Yukon Citizens Advisory Board to form

12-member committee to advise city council on possible August election


By Conrad Dudderar
Staff Writer

Members will be appointed to a new Citizens Advisory Board that will help the city council develop a capital improvements proposal for Yukon voters to consider.

The 12-member committee is expected to start meeting next month as City of Yukon officials decide which projects to list on a ballot for a possible August special election.

Members will use feedback from last fall’s town hall meetings and input citizens provided in a community survey.

“We are proposing an advisory board that will identify the capital projects as well as funding sources, and then present that recommendation to the city council,” Assistant to the City Manager Jason Beal said.

“It will be up to the city council to make the final vote to proceed and how to proceed.”

The Yukon Citizens Advisory Board will consider suggested capital projects like a multi-use and multi-generational park, recreation facilities, new community center, new public library, third fire station, interior street improvements, and water-sewer infrastructure upgrades.

The committee may address possible future development of city-owned property at Frisco Road and Highway 66, which is now being leased as pastureland.

Funding options include a dedicated sales tax, an ad valorem (property) tax increase or bond issue.

“If they decide to recommend some type of funding source that would require a special election and vote of the people, the next date to call a special election would be August 23,” Beal explained during the Feb. 15th city council study session. “And council would have to approve the ballot language and the resolution most likely at the second meeting of May.

“If they don’t have a recommendation at that time, then the next best (election) date would be in January 2023.”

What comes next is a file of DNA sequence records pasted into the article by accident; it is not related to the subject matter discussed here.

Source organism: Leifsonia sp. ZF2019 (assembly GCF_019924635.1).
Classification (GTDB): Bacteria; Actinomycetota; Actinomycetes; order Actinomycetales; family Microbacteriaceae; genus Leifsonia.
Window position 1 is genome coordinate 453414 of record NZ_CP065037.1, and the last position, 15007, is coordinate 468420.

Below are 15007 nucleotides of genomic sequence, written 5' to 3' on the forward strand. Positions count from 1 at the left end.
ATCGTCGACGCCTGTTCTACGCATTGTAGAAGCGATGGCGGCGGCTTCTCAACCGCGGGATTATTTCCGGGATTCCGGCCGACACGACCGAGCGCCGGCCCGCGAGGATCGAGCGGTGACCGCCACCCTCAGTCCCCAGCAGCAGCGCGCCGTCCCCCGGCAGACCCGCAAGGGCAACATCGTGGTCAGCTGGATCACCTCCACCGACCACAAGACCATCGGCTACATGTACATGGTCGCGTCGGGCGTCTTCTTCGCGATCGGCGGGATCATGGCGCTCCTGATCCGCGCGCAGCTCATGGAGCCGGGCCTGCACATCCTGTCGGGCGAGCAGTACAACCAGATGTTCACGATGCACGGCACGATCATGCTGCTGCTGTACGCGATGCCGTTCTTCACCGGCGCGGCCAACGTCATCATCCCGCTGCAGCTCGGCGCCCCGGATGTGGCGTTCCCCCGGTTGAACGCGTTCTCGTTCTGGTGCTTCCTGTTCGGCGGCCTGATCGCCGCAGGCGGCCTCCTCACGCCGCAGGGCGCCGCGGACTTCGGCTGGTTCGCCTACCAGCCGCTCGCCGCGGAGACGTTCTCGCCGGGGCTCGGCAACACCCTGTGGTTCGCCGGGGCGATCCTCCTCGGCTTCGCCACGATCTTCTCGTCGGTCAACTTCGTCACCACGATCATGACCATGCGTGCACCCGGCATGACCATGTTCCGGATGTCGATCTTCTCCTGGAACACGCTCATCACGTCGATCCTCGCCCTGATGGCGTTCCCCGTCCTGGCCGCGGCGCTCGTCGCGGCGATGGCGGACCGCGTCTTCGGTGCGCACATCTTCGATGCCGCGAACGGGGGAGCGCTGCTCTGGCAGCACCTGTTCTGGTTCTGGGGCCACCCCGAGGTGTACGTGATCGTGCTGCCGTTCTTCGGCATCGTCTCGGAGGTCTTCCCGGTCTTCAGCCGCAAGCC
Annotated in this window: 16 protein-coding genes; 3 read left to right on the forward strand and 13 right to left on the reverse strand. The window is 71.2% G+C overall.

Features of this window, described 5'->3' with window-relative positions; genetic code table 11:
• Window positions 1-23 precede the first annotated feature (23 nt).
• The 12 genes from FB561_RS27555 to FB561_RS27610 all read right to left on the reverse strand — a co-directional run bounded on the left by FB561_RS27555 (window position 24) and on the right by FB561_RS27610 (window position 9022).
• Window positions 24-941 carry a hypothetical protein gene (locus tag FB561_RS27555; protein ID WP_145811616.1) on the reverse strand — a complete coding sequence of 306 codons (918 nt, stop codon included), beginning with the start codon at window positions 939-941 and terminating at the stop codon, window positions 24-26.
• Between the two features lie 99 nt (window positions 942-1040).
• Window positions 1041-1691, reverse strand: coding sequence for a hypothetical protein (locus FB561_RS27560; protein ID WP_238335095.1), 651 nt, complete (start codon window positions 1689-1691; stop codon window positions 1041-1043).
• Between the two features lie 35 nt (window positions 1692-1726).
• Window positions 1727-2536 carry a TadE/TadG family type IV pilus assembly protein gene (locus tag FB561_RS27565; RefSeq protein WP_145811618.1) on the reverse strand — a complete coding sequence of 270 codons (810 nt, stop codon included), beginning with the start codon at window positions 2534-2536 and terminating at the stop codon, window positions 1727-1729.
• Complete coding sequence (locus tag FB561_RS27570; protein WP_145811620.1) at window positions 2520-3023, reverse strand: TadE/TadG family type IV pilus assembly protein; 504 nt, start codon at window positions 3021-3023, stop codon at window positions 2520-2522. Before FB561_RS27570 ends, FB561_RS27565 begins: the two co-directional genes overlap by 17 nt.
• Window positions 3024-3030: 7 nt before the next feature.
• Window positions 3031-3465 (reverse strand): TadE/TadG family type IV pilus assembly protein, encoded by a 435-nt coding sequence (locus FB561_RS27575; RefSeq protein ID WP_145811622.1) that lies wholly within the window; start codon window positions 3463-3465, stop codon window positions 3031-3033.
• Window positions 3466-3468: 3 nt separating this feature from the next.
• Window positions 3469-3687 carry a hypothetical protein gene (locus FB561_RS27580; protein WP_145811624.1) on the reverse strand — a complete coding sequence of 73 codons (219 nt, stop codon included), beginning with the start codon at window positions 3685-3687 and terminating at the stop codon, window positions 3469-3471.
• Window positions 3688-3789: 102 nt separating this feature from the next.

The Yukon City Council will consider approving Citizens Advisory Board representatives – as early as its Tuesday, March 1st meeting.

The 12-member committee will include the City Manager Tammy Kretchmar and a city council representative. Council members will each appoint one member from their ward.

Two members will represent Yukon businesses. Other members will represent the Yukon Chamber of Commerce, Yukon Public Schools and churches/civic groups.

It has not been determined whether only Yukon residents will be allowed to serve.

Beal asked city council members to provide their recommendations for committee appointees by next Tuesday, Feb. 22.

Once the 12 board members are approved by the council, they will start meeting regularly to review the community survey and town hall meeting results.

“The meetings would be open to the public,” Beal said. “It would allow for citizen input. They would be posted publicly with an agenda, just like a council meeting, on the City of Yukon website and at the place of the meeting.”

Weekly or bi-weekly evening meetings have been suggested at the Yukon Police Department or Dale Robertson Center. It will be up to the Citizens Advisory Board to decide dates and times.

“The quicker they move, the quicker we can have their recommendation to the council on what projects we’re going to move forward with and how we’re going to fund it,” Beal noted.

As Oklahoma City has done with its MAPS capital programs, Yukon city administrators envision this being a permanent advisory committee. One of panel’s first acts will be to appoint a chairman.

“I am so excited for this to get started,” Mayor Shelli Selby said. “I really look forward to seeing what this committee comes up with.”